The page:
I won the powerball!!

powerball2Ok, settle down, no I didn’t win the actual powerball. If I did, do you think I would be blogging? No, I would be out figuring out how to allocate some funds to family and friends and then I would write some short blog from Florence. firenzeSo pretty much everyone does that “what would you do if you won the lottery” game with their spouse, family, friends. Yesterday I picked up Jason from Hebrew School and stopped to get gas in my car. We decided to go into the gas station convenience store to get some gum and go to the restroom. When we bought gum we also bought a powerball ticket. I usually just buy one. I know that is dumb from an odds perspective, but really, if you go that route, there is no end to the amount you should buy. We also play as a group at work, and that seriously increases our odds, but still it is more likely to drown in your bathtub than win. So Jason and I got into the car and he asked how much the powerball is right now. Earl has always played lotto and the powerball so he is familiar with the tickets and the discussion about winning the big one. I play if I remember when I go to get gas or we do it as a group. As you can picture, on our way to get Bryan at speech therapy, Jason asked me what would you do if you won?<a

Here’s how it went:
Jason: We would buy a house in NY, right Mom?NYC
Me: Yes, of course we would, and houses for Aunt Stacey and Aunt Frannie.
Jason: Would we give money to charity?
Me: Yes, of course, probably a million dollars to autism charities.
Jason: Do you think they will ever find a cure for autism?
(So here is my aside to that question. I have never been invested in a cure. I guess that is because I do not look at autism as a disease. Does cure imply disease? Hmm.)
Me: Well I am not sure. I don’t think of autism really as a disease, but I would like things to be easier for Bryan and other people with autism.
Jason: Well people with autism don’t know they have autism, so I guess it’s ok.
Me: Yes, Jason, they do. Maybe not at a super young age, but Bryan knows he is different. He may not be able to articulate what is different but he is aware enough to know that he is. Also, adults with autism know they have autism. I am not sure it’s a good idea to take away their autism either. Maybe they have it so that their brains can function better, smarter, or more creatively. They have other issues, but their brains are always working.
Jason: Maybe they could get that thing like an antidote, you know to stop if they wanted it.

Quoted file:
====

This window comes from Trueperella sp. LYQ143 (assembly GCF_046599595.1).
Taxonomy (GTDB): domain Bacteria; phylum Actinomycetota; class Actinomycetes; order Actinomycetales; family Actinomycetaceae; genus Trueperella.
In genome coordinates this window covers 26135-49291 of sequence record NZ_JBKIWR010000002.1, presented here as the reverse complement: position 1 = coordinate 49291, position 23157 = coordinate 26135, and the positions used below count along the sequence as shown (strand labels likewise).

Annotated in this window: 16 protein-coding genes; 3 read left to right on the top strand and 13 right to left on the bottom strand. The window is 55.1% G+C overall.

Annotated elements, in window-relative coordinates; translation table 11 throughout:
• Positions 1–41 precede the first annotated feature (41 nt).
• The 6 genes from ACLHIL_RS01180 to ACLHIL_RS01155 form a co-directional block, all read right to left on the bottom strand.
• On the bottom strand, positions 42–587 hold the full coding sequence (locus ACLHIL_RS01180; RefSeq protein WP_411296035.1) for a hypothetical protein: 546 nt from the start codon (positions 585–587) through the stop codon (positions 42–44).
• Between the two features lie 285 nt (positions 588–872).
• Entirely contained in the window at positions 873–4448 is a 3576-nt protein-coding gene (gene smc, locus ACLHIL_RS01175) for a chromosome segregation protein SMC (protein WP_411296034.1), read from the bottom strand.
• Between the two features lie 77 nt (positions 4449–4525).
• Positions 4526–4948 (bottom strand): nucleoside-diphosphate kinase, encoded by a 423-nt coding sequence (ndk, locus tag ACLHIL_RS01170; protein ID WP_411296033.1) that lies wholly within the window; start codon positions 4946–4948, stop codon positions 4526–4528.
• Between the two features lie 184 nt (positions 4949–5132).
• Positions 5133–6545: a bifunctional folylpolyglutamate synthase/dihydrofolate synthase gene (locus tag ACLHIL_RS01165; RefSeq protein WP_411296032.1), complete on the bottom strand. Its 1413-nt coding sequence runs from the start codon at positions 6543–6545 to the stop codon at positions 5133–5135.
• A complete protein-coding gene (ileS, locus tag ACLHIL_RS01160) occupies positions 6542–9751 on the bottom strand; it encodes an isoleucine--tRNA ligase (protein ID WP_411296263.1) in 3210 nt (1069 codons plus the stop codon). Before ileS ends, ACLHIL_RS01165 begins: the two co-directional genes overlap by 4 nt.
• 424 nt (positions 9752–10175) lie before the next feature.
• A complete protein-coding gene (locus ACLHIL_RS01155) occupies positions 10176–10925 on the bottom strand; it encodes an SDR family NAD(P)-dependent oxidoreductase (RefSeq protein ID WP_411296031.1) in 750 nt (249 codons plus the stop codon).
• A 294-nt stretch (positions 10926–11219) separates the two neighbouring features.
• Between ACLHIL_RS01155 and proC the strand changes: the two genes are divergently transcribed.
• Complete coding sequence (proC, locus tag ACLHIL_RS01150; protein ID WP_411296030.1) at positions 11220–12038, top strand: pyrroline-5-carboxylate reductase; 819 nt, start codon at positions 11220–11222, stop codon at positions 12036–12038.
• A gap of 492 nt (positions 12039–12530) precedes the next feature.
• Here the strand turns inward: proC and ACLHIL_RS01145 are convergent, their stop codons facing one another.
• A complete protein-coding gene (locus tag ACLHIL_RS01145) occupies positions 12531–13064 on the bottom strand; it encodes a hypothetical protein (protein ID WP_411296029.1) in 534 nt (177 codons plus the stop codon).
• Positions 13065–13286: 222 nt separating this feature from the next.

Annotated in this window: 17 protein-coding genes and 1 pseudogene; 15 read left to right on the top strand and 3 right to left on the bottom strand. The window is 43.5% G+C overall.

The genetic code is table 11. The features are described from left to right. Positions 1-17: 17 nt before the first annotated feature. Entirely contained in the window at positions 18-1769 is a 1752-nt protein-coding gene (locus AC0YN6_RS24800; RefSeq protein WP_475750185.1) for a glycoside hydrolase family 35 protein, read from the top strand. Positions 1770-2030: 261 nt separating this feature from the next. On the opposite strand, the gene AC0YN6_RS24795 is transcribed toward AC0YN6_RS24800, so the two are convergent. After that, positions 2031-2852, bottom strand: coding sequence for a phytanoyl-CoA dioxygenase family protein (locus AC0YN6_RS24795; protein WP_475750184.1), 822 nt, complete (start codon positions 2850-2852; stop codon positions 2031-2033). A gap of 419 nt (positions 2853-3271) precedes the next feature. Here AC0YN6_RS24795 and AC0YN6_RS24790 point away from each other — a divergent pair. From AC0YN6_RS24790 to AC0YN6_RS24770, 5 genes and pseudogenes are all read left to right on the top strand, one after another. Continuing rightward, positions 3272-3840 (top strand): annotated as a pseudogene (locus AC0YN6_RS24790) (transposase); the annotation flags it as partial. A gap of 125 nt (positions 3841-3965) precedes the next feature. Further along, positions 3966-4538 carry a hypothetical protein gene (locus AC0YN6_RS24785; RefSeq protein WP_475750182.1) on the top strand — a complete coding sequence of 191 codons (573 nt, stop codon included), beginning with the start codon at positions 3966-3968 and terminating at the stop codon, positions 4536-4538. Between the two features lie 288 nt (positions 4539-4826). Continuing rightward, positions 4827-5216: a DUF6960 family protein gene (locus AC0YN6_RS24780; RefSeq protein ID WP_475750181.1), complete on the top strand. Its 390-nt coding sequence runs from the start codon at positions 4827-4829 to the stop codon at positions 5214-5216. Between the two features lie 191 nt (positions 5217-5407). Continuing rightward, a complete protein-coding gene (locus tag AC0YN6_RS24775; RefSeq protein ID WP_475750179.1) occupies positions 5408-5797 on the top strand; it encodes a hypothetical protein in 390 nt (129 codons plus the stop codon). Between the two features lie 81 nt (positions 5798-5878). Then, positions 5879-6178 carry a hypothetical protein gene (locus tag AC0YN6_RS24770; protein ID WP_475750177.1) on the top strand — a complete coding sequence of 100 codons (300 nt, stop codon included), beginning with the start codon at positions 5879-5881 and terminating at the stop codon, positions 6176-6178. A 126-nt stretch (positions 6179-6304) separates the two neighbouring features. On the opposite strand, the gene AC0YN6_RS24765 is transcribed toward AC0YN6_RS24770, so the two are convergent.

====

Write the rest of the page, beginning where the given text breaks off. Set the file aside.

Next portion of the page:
Me: Interesting idea, smart boy.
Jason: Would you want Bryan to have an antidote to autism?
Now if you know me and us, you know that Jason has asked this question before and in many different ways. I wonder if he wishes Bryan did not have autism or does he wonder like we do what is really in Bryan’s mind. I wonder if he thinks, as I do, that wouldn’t it be great just to have a regular conversation with Bryan to know what he truly thinks about his world, his life, his being. These questions are so interesting, because, like teaching Bryan how to answer a why question, we have to teach Jason that there are why questions we cannot answer.
Me: Jason I always struggle with this. On the one hand I would love for things to be easier for Bryan, like a typical kid, on the other hand, would Bryan really be Bryan without his autism? As predicted, just saying this triggers watery eyes.
We got out of the car and went into get Bryan from speech. Bryan’s speech teacher explained to us how Bryan needs to work on why questions. We know he needs this but the exercises she gave me truly go to the essence of this disorder. One of the pictures shows a person driving and there are raindrops on the car and the windshield wipers are in the middle of the windshield to show they are working. The question is “why do we use windshield wipers?” So simple, something people figure out from being in a car and a typical child can just say why we use them, no one has to explain it or teach it. For the child with autism, the inference, that’s where the challenge lies. Bryan knows why we are using them, but can he take the thought of why and translate that into a comprehensive response? Not easily is the answer. These are drills we must always do. They are a reminder that you must give your child the tools, the language to persevere and progress. The most obvious inferences and conclusions are always the most difficult.
Bryan has trouble saying the letter “L” and saying “th”. Marcia, our speech teacher, (I say our because this woman cares so much for all of us, not just Bryan) gave me a sheet of sentences that contained one or more words that started with “L”. She said you must read the sentence to him first so he can get ready for the “L”. Wow, I had never thought of it that way. He must prepare his brain to say the “L” since it is not a natural sound to him. Genius!
We got in the car to drive home and I thought wow, I think I already won the powerball.

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